The February 2014 LSAT was given on Saturday for the majority of test takers. A handful of test centers ran into weather problems, and those test takers had their exams cancelled. If your test center was closed, LSAC will re-schedule your LSAT for one of the next few weekends, but you will not take the LSAT that was given on the 8th. So then, for the students who took this past Saturday's test, how did they feel about the LSAT?
The general consensus of most students with whom I've spoken is that the test presented some unusual elements (as we'll discuss shortly), but for well-prepared test takers there was nothing overly problematic. In short, a tougher-than-average test, primarily due to Logic Games, that will hopefully yield a friendly curve when scores are calculated.
So, about those games: what exactly happened that gave so many students trouble? A Circular Game. More specifically, a game with people seated clockwise around a circular table, which is an EXTREMELY uncommon type that no one was expecting. In fact, there hasn't been a game like this since 2003, more than a decade ago! That surprise unnerved a lot of people and, sadly, led to a frustrating day for some. Of course, well-prepared test takers realized that Circular games are really just Linear games without a definitive "beginning" or "ending"--as we outline in our books and courses--and tackled the unexpected challenge without much difficulty.
The other three scored games (art installations, department store, and school plays/concerts) all seemed much more straightforward, so at the very least 3 of the 4 shouldn't have posed much of a problem. Was it as easy as December 2013? It doesn't sound like it. But informed test takers were still able to get through it more or less unscathed.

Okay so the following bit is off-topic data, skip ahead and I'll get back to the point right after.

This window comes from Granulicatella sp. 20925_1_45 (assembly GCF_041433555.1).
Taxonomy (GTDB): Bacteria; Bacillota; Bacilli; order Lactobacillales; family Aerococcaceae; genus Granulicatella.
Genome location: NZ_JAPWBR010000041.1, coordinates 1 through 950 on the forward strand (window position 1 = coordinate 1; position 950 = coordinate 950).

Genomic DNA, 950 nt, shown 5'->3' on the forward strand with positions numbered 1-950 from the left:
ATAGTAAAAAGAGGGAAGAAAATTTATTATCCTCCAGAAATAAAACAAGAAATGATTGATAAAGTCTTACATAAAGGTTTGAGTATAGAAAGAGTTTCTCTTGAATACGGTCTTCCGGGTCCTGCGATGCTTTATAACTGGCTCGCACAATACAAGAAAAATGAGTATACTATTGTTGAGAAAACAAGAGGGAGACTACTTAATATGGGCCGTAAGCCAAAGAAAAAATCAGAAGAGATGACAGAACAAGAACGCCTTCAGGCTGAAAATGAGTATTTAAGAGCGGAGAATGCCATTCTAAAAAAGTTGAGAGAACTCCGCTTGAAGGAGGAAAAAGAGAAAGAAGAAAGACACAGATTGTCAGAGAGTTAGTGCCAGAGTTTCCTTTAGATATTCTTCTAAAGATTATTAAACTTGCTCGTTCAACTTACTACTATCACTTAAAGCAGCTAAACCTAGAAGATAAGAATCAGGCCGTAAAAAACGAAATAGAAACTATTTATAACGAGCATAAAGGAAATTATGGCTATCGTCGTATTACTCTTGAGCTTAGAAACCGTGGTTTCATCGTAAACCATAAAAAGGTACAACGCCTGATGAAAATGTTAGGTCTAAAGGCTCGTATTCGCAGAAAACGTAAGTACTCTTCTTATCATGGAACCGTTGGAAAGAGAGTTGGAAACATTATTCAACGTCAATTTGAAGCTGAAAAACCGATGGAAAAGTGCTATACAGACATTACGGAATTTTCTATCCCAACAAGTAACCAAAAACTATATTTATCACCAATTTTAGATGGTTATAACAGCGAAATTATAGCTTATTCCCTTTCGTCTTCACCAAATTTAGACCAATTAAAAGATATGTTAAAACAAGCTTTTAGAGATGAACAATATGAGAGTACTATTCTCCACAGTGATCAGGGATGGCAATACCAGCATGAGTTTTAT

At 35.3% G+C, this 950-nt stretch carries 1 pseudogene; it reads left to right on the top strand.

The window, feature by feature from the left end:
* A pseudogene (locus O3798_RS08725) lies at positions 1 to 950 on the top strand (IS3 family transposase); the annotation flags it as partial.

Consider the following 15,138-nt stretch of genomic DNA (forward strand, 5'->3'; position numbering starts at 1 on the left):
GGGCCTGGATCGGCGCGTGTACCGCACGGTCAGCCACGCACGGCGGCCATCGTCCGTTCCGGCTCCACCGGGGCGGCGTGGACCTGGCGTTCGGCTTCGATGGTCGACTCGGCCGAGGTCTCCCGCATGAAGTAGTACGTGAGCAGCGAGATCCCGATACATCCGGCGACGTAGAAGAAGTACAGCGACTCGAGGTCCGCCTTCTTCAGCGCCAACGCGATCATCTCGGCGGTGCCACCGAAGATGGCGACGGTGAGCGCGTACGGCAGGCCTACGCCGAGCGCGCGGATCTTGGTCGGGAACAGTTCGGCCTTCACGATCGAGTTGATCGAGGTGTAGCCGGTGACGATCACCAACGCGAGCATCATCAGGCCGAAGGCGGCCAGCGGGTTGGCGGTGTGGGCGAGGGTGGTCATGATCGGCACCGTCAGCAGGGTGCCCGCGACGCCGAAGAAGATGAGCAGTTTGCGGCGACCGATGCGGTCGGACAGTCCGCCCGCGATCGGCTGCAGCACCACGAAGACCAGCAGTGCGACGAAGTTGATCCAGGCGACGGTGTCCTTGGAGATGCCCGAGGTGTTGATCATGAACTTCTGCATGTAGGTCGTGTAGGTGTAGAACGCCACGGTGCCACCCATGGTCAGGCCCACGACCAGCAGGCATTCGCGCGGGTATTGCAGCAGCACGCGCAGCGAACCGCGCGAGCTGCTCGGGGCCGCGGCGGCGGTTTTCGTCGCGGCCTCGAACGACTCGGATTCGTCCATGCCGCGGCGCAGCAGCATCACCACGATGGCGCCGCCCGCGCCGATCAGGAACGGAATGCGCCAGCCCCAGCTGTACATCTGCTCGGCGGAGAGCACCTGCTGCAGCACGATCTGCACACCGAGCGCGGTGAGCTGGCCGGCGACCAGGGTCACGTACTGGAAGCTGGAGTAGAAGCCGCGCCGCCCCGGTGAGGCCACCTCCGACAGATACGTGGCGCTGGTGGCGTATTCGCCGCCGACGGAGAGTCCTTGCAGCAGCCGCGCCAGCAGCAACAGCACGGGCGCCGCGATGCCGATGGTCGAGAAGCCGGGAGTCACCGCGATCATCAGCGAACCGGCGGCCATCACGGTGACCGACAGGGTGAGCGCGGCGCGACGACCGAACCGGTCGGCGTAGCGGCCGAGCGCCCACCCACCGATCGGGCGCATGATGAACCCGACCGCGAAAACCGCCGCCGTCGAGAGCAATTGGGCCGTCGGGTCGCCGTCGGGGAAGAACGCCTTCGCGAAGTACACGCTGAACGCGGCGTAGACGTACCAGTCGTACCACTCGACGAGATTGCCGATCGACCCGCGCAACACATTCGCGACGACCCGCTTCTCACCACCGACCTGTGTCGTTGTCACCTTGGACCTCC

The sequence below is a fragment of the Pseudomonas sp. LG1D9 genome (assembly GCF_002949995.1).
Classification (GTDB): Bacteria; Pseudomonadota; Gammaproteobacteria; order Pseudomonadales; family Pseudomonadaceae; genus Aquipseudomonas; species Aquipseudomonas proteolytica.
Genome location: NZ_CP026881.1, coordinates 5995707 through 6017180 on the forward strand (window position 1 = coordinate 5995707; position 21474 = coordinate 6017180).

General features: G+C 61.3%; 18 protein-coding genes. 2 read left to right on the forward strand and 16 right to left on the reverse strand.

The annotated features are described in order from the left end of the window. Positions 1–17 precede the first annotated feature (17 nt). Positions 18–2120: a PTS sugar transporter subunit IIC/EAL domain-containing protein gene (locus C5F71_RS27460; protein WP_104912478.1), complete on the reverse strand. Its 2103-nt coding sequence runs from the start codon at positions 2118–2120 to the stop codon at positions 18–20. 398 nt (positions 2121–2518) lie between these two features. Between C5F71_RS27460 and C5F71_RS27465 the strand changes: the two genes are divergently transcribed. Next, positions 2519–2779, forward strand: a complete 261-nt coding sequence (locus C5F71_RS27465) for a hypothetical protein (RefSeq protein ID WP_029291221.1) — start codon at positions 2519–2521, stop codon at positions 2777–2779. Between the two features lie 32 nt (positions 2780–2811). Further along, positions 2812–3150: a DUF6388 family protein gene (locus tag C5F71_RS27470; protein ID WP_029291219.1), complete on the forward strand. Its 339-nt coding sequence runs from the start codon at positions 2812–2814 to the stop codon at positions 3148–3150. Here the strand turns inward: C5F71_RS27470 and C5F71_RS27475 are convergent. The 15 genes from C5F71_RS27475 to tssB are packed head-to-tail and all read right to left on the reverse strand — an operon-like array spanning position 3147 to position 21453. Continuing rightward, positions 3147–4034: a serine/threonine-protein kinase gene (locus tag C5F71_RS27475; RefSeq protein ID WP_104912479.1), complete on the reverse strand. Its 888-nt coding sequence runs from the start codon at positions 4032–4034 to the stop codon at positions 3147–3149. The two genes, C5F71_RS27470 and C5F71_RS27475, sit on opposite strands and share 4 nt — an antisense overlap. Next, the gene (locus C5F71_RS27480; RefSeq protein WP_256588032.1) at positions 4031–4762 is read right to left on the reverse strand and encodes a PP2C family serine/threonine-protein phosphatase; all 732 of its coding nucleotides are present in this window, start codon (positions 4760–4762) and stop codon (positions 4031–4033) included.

In Reading Comprehension, the section with passages on the French Revolution/Women's Rights, as well as on Physics theory, was the real section. Over the years, RC has been slowly getting more challenging, and in this section the Physics passage was often cited as the most difficult of the four. Despite that, many of our students felt they did well on this section. There are always some issues with needing more time, but the topics of this section didn't present anything terribly unusual (Physics was dense, but not unfamiliar for most), and some people even reported being happy to see a comparative reading passage set dealing with sports.
Logical Reasoning is always the most difficult section to assess, but compared to the strangeness of the Games and the denseness of RC, many test takers felt LR was the easiest part of this test. Interestingly, a number of reports indicate that there were very few Conditional Reasoning-based questions ("if...then" type statements), which is something we have been predicting over the past few years; a quote from my colleague Dave's December 2013 post-test analysis: "Modern Logical Reasoning seems to be forcing students to analyze what is being said, and making it harder for students to use a purely formulaic approach. You have to be able to assess the value of what is being said, and separate statements that are often quite similar in meaning." A shift away from strict, diagrammatic-type stimuli is perfectly in line with that rationale!
So all-in-all a challenging, albeit not impossible, LSAT. If you are keeping your score (and not cancelling), there's no need to worry about it further and you should simply hold on until they release the scores in a few weeks. Here's to hoping you did well!
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